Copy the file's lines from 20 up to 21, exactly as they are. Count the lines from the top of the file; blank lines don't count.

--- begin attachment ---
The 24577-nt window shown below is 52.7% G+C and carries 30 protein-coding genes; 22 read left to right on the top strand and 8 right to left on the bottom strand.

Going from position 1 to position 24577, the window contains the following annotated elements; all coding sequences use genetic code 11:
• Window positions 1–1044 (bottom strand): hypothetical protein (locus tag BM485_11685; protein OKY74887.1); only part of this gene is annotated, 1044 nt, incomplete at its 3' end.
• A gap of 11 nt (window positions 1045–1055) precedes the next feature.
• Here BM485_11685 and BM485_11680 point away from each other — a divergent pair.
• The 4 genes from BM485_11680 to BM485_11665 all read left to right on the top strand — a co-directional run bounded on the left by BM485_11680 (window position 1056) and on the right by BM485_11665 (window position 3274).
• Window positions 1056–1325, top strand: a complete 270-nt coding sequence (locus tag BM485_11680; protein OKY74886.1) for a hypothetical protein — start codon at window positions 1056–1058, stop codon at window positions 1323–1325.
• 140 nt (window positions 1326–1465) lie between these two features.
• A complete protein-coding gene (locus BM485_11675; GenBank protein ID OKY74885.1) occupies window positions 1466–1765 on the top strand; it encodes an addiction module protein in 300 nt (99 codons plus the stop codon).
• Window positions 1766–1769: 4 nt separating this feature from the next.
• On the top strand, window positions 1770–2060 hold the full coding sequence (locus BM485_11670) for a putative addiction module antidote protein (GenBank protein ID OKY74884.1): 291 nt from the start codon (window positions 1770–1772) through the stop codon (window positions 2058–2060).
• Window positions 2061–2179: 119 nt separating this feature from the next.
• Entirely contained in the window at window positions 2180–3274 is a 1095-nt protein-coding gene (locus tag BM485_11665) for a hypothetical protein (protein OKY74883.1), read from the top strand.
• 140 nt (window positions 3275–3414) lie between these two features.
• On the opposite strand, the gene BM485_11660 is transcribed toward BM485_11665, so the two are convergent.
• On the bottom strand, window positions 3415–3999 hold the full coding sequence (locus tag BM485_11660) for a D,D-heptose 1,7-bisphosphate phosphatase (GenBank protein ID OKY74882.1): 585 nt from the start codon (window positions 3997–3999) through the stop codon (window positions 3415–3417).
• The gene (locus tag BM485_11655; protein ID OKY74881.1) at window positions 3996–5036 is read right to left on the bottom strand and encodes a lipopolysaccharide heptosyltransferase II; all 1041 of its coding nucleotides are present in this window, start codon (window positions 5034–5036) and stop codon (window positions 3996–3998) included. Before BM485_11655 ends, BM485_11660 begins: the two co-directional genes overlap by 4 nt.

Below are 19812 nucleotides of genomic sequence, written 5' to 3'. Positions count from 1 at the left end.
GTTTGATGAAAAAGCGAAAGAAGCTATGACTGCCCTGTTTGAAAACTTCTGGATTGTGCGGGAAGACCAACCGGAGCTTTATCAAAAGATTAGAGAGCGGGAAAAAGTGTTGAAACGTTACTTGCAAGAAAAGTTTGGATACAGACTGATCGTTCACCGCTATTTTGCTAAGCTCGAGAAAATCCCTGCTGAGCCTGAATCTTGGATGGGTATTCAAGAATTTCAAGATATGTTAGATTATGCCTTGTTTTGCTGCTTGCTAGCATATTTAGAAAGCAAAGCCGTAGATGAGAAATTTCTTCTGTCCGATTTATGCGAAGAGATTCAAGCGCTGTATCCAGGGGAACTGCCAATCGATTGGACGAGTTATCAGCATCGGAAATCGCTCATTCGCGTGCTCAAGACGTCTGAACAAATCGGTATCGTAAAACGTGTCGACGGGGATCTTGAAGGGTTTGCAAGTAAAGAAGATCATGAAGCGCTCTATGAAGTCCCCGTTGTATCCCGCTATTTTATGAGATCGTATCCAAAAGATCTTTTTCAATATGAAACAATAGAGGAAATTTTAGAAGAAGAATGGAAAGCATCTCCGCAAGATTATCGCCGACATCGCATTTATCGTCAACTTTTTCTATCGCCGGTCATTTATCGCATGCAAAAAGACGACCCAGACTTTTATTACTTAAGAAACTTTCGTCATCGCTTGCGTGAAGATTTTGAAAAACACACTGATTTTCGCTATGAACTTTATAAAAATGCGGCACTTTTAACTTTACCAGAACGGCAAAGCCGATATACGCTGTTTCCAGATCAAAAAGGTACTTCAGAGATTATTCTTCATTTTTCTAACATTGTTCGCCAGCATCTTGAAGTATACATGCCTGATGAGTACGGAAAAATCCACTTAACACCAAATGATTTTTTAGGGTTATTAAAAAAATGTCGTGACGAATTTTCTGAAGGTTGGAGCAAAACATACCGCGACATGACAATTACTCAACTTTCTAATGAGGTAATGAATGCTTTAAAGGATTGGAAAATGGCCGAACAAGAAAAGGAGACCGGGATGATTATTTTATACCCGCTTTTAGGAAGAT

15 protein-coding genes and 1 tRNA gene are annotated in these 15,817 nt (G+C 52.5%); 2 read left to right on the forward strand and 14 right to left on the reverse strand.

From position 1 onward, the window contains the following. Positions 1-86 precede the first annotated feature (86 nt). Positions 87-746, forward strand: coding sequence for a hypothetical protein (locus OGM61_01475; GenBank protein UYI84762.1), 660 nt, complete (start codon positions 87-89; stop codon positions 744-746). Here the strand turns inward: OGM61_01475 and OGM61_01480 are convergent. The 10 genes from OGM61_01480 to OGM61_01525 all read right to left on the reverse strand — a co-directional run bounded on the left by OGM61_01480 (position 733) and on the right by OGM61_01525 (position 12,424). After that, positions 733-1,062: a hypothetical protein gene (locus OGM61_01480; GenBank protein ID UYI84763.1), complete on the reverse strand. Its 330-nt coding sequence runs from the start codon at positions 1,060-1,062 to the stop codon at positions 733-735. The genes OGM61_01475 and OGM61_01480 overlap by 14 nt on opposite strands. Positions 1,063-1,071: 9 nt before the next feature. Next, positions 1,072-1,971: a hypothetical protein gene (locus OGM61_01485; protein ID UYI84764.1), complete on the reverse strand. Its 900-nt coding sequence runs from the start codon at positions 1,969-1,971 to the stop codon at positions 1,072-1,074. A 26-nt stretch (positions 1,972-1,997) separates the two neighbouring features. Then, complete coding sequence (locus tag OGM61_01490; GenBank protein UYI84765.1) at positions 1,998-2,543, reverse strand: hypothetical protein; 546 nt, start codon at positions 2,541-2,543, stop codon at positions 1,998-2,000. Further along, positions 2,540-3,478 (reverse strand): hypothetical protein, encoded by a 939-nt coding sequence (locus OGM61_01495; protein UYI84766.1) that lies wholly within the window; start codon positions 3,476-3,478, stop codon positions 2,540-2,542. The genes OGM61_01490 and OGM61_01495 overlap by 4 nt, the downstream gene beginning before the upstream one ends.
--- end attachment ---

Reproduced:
15 protein-coding genes and 1 tRNA gene are annotated in these 15,817 nt (G+C 52.5%); 2 read left to right on the forward strand and 14 right to left on the reverse strand.

From position 1 onward, the window contains the following. Positions 1-86 precede the first annotated feature (86 nt). Positions 87-746, forward strand: coding sequence for a hypothetical protein (locus OGM61_01475; GenBank protein UYI84762.1), 660 nt, complete (start codon positions 87-89; stop codon positions 744-746). Here the strand turns inward: OGM61_01475 and OGM61_01480 are convergent. The 10 genes from OGM61_01480 to OGM61_01525 all read right to left on the reverse strand — a co-directional run bounded on the left by OGM61_01480 (position 733) and on the right by OGM61_01525 (position 12,424). After that, positions 733-1,062: a hypothetical protein gene (locus OGM61_01480; GenBank protein ID UYI84763.1), complete on the reverse strand. Its 330-nt coding sequence runs from the start codon at positions 1,060-1,062 to the stop codon at positions 733-735. The genes OGM61_01475 and OGM61_01480 overlap by 14 nt on opposite strands. Positions 1,063-1,071: 9 nt before the next feature. Next, positions 1,072-1,971: a hypothetical protein gene (locus OGM61_01485; protein ID UYI84764.1), complete on the reverse strand. Its 900-nt coding sequence runs from the start codon at positions 1,969-1,971 to the stop codon at positions 1,072-1,074. A 26-nt stretch (positions 1,972-1,997) separates the two neighbouring features. Then, complete coding sequence (locus tag OGM61_01490; GenBank protein UYI84765.1) at positions 1,998-2,543, reverse strand: hypothetical protein; 546 nt, start codon at positions 2,541-2,543, stop codon at positions 1,998-2,000. Further along, positions 2,540-3,478 (reverse strand): hypothetical protein, encoded by a 939-nt coding sequence (locus OGM61_01495; protein UYI84766.1) that lies wholly within the window; start codon positions 3,476-3,478, stop codon positions 2,540-2,542. The genes OGM61_01490 and OGM61_01495 overlap by 4 nt, the downstream gene beginning before the upstream one ends.